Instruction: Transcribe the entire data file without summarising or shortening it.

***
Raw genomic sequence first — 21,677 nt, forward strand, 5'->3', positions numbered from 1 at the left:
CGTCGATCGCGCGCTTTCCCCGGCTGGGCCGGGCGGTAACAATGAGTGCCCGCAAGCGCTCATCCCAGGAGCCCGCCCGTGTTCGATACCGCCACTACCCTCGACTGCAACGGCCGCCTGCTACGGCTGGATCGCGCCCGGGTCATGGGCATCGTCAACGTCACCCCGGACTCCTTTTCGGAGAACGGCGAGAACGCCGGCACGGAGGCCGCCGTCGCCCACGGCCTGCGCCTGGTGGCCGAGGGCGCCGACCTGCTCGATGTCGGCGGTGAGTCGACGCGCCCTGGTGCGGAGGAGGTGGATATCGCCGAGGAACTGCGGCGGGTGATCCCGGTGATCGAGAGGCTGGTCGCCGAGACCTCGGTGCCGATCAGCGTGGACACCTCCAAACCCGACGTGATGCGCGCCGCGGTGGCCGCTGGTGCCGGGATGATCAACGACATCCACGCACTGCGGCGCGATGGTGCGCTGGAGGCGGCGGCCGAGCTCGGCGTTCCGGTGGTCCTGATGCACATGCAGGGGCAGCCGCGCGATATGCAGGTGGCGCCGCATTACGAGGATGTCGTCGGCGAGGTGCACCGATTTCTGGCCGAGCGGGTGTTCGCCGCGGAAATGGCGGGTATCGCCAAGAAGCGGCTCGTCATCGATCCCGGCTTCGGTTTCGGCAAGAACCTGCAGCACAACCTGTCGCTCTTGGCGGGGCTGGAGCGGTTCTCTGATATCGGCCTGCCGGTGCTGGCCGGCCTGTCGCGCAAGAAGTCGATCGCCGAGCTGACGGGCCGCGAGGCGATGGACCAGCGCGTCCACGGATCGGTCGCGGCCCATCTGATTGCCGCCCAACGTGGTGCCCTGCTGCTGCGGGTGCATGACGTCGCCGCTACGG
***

Raw genomic sequence first — 21,677 nt, forward strand, 5'->3', positions numbered from 1 at the left:
CGTCGATCGCGCGCTTTCCCCGGCTGGGCCGGGCGGTAACAATGAGTGCCCGCAAGCGCTCATCCCAGGAGCCCGCCCGTGTTCGATACCGCCACTACCCTCGACTGCAACGGCCGCCTGCTACGGCTGGATCGCGCCCGGGTCATGGGCATCGTCAACGTCACCCCGGACTCCTTTTCGGAGAACGGCGAGAACGCCGGCACGGAGGCCGCCGTCGCCCACGGCCTGCGCCTGGTGGCCGAGGGCGCCGACCTGCTCGATGTCGGCGGTGAGTCGACGCGCCCTGGTGCGGAGGAGGTGGATATCGCCGAGGAACTGCGGCGGGTGATCCCGGTGATCGAGAGGCTGGTCGCCGAGACCTCGGTGCCGATCAGCGTGGACACCTCCAAACCCGACGTGATGCGCGCCGCGGTGGCCGCTGGTGCCGGGATGATCAACGACATCCACGCACTGCGGCGCGATGGTGCGCTGGAGGCGGCGGCCGAGCTCGGCGTTCCGGTGGTCCTGATGCACATGCAGGGGCAGCCGCGCGATATGCAGGTGGCGCCGCATTACGAGGATGTCGTCGGCGAGGTGCACCGATTTCTGGCCGAGCGGGTGTTCGCCGCGGAAATGGCGGGTATCGCCAAGAAGCGGCTCGTCATCGATCCCGGCTTCGGTTTCGGCAAGAACCTGCAGCACAACCTGTCGCTCTTGGCGGGGCTGGAGCGGTTCTCTGATATCGGCCTGCCGGTGCTGGCCGGCCTGTCGCGCAAGAAGTCGATCGCCGAGCTGACGGGCCGCGAGGCGATGGACCAGCGCGTCCACGGATCGGTCGCGGCCCATCTGATTGCCGCCCAACGTGGTGCCCTGCTGCTGCGGGTGCATGACGTCGCCGCTACGG